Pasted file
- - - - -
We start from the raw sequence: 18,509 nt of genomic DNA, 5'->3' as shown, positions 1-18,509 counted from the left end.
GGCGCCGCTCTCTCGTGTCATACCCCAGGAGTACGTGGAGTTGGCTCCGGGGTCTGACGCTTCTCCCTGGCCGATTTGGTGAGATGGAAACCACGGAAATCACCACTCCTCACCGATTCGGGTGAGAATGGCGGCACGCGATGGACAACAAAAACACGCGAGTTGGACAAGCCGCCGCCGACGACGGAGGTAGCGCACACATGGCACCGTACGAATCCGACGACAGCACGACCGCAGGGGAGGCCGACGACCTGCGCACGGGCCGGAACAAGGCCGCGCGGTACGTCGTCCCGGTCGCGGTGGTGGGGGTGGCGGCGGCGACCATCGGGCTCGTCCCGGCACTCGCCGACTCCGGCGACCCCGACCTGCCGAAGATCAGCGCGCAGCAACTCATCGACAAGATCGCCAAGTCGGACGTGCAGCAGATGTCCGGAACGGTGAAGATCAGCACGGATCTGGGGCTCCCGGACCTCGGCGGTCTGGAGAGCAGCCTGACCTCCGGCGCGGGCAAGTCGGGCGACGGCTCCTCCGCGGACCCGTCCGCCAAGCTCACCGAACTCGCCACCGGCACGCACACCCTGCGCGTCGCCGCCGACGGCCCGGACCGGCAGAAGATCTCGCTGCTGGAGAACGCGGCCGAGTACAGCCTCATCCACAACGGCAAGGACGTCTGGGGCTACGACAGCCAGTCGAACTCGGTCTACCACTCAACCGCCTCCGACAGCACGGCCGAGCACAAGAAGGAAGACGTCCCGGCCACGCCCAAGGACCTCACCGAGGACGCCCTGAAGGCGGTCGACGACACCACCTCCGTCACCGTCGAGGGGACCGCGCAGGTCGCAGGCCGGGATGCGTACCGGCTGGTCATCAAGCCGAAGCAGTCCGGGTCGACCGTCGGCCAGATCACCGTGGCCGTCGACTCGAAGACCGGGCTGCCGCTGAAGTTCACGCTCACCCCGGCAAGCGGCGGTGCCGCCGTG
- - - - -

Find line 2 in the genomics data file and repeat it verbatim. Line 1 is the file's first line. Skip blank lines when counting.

GGCGCCGCTCTCTCGTGTCATACCCCAGGAGTACGTGGAGTTGGCTCCGGGGTCTGACGCTTCTCCCTGGCCGATTTGGTGAGATGGAAACCACGGAAATCACCACTCCTCACCGATTCGGGTGAGAATGGCGGCACGCGATGGACAACAAAAACACGCGAGTTGGACAAGCCGCCGCCGACGACGGAGGTAGCGCACACATGGCACCGTACGAATCCGACGACAGCACGACCGCAGGGGAGGCCGACGACCTGCGCACGGGCCGGAACAAGGCCGCGCGGTACGTCGTCCCGGTCGCGGTGGTGGGGGTGGCGGCGGCGACCATCGGGCTCGTCCCGGCACTCGCCGACTCCGGCGACCCCGACCTGCCGAAGATCAGCGCGCAGCAACTCATCGACAAGATCGCCAAGTCGGACGTGCAGCAGATGTCCGGAACGGTGAAGATCAGCACGGATCTGGGGCTCCCGGACCTCGGCGGTCTGGAGAGCAGCCTGACCTCCGGCGCGGGCAAGTCGGGCGACGGCTCCTCCGCGGACCCGTCCGCCAAGCTCACCGAACTCGCCACCGGCACGCACACCCTGCGCGTCGCCGCCGACGGCCCGGACCGGCAGAAGATCTCGCTGCTGGAGAACGCGGCCGAGTACAGCCTCATCCACAACGGCAAGGACGTCTGGGGCTACGACAGCCAGTCGAACTCGGTCTACCACTCAACCGCCTCCGACAGCACGGCCGAGCACAAGAAGGAAGACGTCCCGGCCACGCCCAAGGACCTCACCGAGGACGCCCTGAAGGCGGTCGACGACACCACCTCCGTCACCGTCGAGGGGACCGCGCAGGTCGCAGGCCGGGATGCGTACCGGCTGGTCATCAAGCCGAAGCAGTCCGGGTCGACCGTCGGCCAGATCACCGTGGCCGTCGACTCGAAGACCGGGCTGCCGCTGAAGTTCACGCTCACCCCGGCAAGCGGCGGTGCCGCCGTG